When asked what hed like to be biased, subjects were more likely to define bias in terms of analyzed thoughts and motives when he applies to himself, and from the point of view of explicit behavior towards other people. When the subjects clearly said not to rely on introspection, their assessments of their own bias became more realistic.

Furthermore, Nisbett and Wilson found that asking participants whether biases such as the effect of the provisions in the study of the stockings influenced their decisions resulted in a negative reaction, in contradiction with the data.


6.2. Explaining prejudice. In the perception of conformity. (В восприятии соответствия)

Another series of studies Pronin and colleagues examined perceptions of conformity. Subjects were informed that immune to social conformity than their peers. In fact, they saw themselves as "alone in the crowd of sheep." The illusion of introspection appeared to contribute to this effect. When deciding whether others respond to social influence, subjects mainly looked at their behavior, for example, explaining to other students political views in relation to the following groups. When evaluating their compliance subjects to treat their own knowledge as reliable. In their own minds, they found no motive to conform, and so decided that they were not provided.


6.3. Explaining prejudice. In the perception of control and free will. (В восприятии контроля и свободной воли)

Psychologist Daniel Wegner has argued that an introspection illusion contributes to belief in paranormal phenomena such as psychokinesis. He observes that in everyday experience, intention, for example, wanting to turn on the lights accompanied by action, example, clicking the light switch in a reliable way, but the processes connecting the two are not available to consciousness. Therefore, although subjects may feel that they directly introspect their own free will, the experience of control is actually inferred from relations between thought and action. This theory, called "apparent mental causation", acknowledges the influence of David Humes view of the mind. This process for detecting when the person responsible for the action is not absolutely reliable, and when using it can not be the illusion of control. This can occur when an external event follows, and follows, a thought in someones mind without the actual causal link.

As evidence, Wegner cites a series of experiments on magical thinking in which subjects were forced to think they had influenced external events. In one experiment, subjects watched a basketball player taking a series of free throws. When they were instructed to imagine him making his shots, they felt that they had contributed to his success.

If the introspection illusion contributes to the subjective feeling of free will, then it follows that people will more readily attribute free will to ourselves, not others. This prediction was confirmed by three of Pronin and experiments Kuglers. When College students were asked about personal decisions in their own and their neighbors lives, they regarded their own choices as less predictable. The staff in the restaurant described their colleagues lives more strongly, have less opportunity in the future than their own lives. In assessing the impact of various factors on behavior, students gave desires and intentions the strongest weight for their own behavior, but character as the most intelligent development of other people.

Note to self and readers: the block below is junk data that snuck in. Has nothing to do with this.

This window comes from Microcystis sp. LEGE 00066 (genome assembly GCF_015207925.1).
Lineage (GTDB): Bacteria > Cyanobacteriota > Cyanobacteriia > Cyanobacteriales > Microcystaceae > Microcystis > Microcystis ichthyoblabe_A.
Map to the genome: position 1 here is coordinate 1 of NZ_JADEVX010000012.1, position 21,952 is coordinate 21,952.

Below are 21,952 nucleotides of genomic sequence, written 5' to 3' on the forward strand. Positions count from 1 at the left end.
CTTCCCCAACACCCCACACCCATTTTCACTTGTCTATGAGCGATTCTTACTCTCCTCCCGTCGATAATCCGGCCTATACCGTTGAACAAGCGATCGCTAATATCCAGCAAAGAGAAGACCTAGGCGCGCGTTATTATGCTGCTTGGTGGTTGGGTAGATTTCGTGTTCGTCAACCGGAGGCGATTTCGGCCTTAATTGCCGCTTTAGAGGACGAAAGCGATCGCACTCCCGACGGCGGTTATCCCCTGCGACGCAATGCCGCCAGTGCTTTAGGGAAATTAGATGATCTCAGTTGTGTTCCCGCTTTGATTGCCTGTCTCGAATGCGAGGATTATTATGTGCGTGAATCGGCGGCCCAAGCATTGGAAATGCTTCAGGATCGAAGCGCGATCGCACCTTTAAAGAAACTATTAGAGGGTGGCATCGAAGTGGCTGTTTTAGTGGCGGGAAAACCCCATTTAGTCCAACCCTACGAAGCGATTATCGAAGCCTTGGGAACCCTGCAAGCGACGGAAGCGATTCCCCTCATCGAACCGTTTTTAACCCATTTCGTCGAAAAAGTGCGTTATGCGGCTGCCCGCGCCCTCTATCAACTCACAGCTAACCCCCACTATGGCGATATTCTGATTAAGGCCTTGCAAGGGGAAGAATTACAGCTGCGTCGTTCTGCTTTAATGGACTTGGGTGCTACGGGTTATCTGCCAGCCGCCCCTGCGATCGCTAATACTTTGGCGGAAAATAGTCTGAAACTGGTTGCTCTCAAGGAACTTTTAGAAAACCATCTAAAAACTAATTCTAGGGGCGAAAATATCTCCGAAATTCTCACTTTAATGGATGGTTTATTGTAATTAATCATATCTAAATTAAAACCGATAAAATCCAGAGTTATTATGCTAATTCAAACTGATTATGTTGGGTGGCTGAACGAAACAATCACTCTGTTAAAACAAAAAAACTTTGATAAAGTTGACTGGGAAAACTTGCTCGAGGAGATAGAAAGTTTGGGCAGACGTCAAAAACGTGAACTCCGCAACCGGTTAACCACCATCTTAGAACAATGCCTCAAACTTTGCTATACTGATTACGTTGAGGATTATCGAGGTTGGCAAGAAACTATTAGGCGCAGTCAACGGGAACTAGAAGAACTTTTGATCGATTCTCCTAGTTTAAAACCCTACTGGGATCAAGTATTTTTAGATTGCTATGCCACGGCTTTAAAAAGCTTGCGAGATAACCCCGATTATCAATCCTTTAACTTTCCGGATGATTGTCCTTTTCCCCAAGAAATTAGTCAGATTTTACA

However, the criticism Wegners requirements on the significance of introspection illusion for the notion of "free will" was published.


6.4. Explaining prejudice. Criticism. (Критика)

Research shows that volunteers can assess their response time, but actually knowing their "mental processes", but only with significant demands made on their attention and cognitive resources, i.e., they are distracted in the evaluation. This assessment is likely more than post-hoc interpretation and may contain confidential information. Mindfulness training can also increase introspective accuracy in some cases. Nisbett and Wilsons findings have been criticized by psychologists Ericsson and Simon, among others.


7. Correction. (Коррекция)

A study that investigated the effect of educating people about unconscious bias on their subsequent self-assessment of susceptibility to bias showed that those who were educated did not exhibit the bias blind spot, in contrast to the control group. This finding gives hope that information about unconscious biases such as the introspection illusion can help people to avoid biased judgments, or at least they knew that they are biased. The results of other studies for the correction of the tendency to mixed results. In a later review of the illusion of introspection, Pronin suggests that the difference lies in the fact that studies that simply provide a warning of the unconscious biases will not see the correction effect, while those that inform about bias and emphasize its unconscious nature do corrections yield. Therefore, knowing that prejudice can operate during conscious seems to be the determining factor in leading people to the correct one for him.

Timothy Wilson has tried to find a way out of "the introspection illusion", said in his book strangers to ourselves. He suggests that observation of our own behavior more than our thoughts can be one of the keys to better introspective knowledge.


7.1. Correction. Criticism. (Критика)